As a result, Apple maintains that it does not create, transmit, or receive any protected health information for or on behalf of a covered entity or business associate. Nevertheless, if a user chooses to sync their health data with iCloud, the data will be encrypted in transit and for storage on Apple’s servers.
With the push to provide patients with their digital health information comes a push for FHIR, solidifying the technology’s viability as a solution to the federal mandate that providers allow patients to access electronic versions of their health records
Apple notes that at this time, around 40 hospitals and clinics are participating, including Johns Hopkins, Cedars-Sinai, Penn Medicine, UC San Diego Health, and Geisinger Health System.
According to the press release, Abbott produces the Confirm RxTM ICM, which is marketed as the slimmest ICM available. Pictured on the right, Abbott states that the Confirm RxTM is designed to continuously monitor a patient’s heart rhythm and proactively transmit information via the myMerlinTM mobile app, thereby allowing physicians to follow their patients remotely and accurately diagnose arrhythmias. As noted on the Confirm RxTM webpage, the ICM is placed by a physician under local anesthesia by making a small incision in the pectoral region, inserting the ICM under the skin using an insertion tool, and then closing the incision. “Patients can record symptoms directly on their smartphone without the need for a bedside transmitter or separate activator,” said Georg Nölker, M.D. in prepared remarks. Dr. Nölker was one of the first physicians to implant the Confirm Rx ICM after it received CE Mark approval.
According to Abbott, the myMerlinTM mobile app makes it easy for patients to stay connected to their physicians. A listing of the product features from the Confirm RxTM product website includes:
- Transmit nightly data reports automatically simply by being in range of the smartphone;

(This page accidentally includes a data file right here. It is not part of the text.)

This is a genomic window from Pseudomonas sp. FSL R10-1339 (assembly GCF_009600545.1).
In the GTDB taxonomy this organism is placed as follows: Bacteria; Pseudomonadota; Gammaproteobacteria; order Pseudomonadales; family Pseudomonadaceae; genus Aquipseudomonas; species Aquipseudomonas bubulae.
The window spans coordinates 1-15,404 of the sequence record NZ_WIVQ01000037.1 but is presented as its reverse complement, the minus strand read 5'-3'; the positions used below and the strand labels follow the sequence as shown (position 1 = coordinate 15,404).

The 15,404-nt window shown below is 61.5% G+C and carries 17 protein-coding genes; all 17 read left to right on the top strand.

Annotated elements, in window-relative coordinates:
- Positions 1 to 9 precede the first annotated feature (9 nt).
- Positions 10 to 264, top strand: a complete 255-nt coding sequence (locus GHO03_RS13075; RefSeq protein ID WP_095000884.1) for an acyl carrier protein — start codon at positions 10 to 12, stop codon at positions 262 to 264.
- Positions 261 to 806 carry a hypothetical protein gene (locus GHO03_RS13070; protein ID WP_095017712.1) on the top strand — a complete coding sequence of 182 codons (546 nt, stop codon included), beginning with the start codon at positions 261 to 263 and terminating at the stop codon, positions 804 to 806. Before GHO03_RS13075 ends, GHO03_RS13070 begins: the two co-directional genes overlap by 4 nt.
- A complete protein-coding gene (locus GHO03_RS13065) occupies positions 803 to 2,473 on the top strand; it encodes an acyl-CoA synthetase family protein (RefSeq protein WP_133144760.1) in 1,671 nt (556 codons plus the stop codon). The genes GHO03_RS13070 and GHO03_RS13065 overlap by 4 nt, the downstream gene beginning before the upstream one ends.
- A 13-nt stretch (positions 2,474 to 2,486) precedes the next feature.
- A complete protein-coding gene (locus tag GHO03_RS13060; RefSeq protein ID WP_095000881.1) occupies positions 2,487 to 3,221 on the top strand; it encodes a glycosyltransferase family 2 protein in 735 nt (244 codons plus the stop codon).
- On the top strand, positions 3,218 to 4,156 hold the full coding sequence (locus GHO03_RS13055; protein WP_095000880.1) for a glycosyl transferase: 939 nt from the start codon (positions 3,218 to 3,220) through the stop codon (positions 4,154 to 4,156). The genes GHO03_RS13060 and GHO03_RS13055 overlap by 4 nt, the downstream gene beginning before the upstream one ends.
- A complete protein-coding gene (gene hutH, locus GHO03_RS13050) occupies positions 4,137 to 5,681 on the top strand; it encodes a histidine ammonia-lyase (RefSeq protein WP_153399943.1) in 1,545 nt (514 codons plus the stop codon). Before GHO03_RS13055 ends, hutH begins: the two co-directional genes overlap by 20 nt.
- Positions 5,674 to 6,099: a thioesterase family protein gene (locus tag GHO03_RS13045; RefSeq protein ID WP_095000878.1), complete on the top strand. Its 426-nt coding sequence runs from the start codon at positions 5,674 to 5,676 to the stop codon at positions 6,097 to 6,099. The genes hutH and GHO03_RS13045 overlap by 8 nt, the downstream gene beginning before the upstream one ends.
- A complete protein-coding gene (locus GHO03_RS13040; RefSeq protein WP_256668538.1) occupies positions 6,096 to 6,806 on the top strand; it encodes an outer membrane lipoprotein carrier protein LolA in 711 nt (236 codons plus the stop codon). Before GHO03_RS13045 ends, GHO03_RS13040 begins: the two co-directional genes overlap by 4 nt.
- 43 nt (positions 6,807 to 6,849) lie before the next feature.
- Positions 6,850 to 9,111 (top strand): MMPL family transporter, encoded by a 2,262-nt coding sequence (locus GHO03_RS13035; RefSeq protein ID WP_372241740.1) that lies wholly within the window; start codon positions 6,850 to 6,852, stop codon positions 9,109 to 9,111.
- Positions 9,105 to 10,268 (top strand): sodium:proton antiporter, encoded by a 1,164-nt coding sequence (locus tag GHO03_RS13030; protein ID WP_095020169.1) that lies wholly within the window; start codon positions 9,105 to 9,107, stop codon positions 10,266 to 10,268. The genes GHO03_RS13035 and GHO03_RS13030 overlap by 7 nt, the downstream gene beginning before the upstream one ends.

- Manually record patient symptoms on their own smartphone and specify events such as fainting or if they experience a fast heart rate;
- Confirm patient data was transmitted to their physician;
- Automatic alerts when they have missed a scheduled transmission;
- Offers secure transmission of patient data.
Mark D. Carlson, M.D., chief medical officer of Abbott’s cardiac arrhythmias and neuromodulation businesses, views these results as a step forward in ICM technology, stating:
Incorporating wireless technology directly into our devices enhances the quality of remote monitoring and patient compliance…The Confirm Rx ICM addresses a broad range of indications, such as syncope, palpitations and atrial fibrillation. The technology has been designed with robust data privacy and security measures to ensure peace of mind for both patients and providers.
Dr. Christopher Piorkowski, said to be one of the first physicians to implant the Confirm RxTM ICM, stated:
The Confirm Rx ICM will be particularly useful in monitoring for atrial fibrillation in my patients with paroxysmal AF, following AF ablation and with stroke of an unknown cause. It allows an objective way to quantify AF events to guide treatment decisions. The smartphone compatibility engages patients and allows better compliance to remote monitoring through a simple and intuitive user interface. This allows clinic staff to reduce follow-up burden and focus on reviewing transmitted data for AF.
As reported by the press release, the Confirm RxTM ICM is available in select European countries, with full European release expected during the second quarter of 2017. It further states that the device is currently under review by the U.S. Food and Drug Administration.